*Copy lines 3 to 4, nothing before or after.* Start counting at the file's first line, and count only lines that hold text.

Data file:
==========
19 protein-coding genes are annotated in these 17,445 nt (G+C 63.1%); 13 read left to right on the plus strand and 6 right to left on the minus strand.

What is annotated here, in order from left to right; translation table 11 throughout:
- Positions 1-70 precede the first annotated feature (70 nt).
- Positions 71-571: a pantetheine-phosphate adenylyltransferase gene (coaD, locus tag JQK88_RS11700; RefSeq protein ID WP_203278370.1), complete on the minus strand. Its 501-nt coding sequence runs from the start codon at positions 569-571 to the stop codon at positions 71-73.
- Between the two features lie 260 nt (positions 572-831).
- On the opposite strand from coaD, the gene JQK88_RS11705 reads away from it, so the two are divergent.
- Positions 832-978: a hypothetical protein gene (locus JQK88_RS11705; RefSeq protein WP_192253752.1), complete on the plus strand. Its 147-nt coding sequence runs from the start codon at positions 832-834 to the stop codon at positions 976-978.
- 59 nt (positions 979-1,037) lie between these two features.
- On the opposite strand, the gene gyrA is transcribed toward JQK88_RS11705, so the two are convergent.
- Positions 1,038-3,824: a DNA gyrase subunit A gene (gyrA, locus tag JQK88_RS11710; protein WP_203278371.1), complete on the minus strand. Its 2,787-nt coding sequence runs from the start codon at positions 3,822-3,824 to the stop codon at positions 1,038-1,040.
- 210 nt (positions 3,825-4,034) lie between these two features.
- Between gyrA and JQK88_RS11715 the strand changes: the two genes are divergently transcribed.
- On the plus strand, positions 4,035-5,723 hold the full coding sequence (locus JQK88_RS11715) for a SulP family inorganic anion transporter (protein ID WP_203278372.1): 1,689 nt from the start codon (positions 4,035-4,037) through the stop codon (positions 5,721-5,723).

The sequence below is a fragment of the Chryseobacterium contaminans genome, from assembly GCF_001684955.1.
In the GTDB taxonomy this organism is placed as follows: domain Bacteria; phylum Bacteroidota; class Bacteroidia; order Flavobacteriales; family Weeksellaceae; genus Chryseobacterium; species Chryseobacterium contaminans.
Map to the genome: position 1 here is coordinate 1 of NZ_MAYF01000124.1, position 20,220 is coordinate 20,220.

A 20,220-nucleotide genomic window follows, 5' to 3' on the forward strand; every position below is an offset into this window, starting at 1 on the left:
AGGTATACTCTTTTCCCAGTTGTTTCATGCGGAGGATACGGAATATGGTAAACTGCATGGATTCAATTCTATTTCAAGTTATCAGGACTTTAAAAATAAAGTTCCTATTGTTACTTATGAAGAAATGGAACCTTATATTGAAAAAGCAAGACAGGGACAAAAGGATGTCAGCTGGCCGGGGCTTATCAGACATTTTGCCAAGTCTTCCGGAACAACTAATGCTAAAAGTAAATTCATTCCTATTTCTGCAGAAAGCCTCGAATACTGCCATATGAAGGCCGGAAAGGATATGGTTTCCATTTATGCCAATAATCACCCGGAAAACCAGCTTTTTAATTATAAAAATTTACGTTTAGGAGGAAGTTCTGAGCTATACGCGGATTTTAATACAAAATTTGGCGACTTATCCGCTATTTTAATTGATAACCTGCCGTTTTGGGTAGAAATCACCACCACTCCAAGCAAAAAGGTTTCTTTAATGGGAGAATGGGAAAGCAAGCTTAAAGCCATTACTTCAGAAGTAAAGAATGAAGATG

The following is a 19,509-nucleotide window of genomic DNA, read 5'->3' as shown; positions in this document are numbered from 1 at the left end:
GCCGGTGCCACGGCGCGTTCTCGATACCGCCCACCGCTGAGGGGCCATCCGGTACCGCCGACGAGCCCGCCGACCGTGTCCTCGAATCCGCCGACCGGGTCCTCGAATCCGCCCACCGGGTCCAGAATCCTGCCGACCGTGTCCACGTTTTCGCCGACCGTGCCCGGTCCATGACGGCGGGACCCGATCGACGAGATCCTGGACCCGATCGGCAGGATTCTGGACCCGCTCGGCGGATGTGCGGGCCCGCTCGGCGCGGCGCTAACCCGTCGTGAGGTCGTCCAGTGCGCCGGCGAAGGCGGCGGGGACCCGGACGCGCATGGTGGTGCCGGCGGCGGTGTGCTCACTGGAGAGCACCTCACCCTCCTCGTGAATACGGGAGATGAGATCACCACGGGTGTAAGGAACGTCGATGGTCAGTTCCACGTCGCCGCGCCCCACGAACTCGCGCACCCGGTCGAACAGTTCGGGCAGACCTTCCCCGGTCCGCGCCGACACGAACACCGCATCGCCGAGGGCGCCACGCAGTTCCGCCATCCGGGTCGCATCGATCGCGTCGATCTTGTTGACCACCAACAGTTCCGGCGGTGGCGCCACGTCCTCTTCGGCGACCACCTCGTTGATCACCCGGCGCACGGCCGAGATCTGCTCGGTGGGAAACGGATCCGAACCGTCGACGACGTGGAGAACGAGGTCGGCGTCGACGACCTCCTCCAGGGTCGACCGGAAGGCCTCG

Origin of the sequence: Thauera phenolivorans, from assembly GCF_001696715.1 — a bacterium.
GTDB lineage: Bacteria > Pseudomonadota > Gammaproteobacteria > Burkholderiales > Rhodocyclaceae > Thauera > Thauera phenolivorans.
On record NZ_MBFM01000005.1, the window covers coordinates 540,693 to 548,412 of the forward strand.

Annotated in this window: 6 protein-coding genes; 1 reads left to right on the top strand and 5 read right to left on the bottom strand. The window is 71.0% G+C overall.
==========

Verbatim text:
- Positions 1-70 precede the first annotated feature (70 nt).
- Positions 71-571: a pantetheine-phosphate adenylyltransferase gene (coaD, locus tag JQK88_RS11700; RefSeq protein ID WP_203278370.1), complete on the minus strand. Its 501-nt coding sequence runs from the start codon at positions 569-571 to the stop codon at positions 71-73.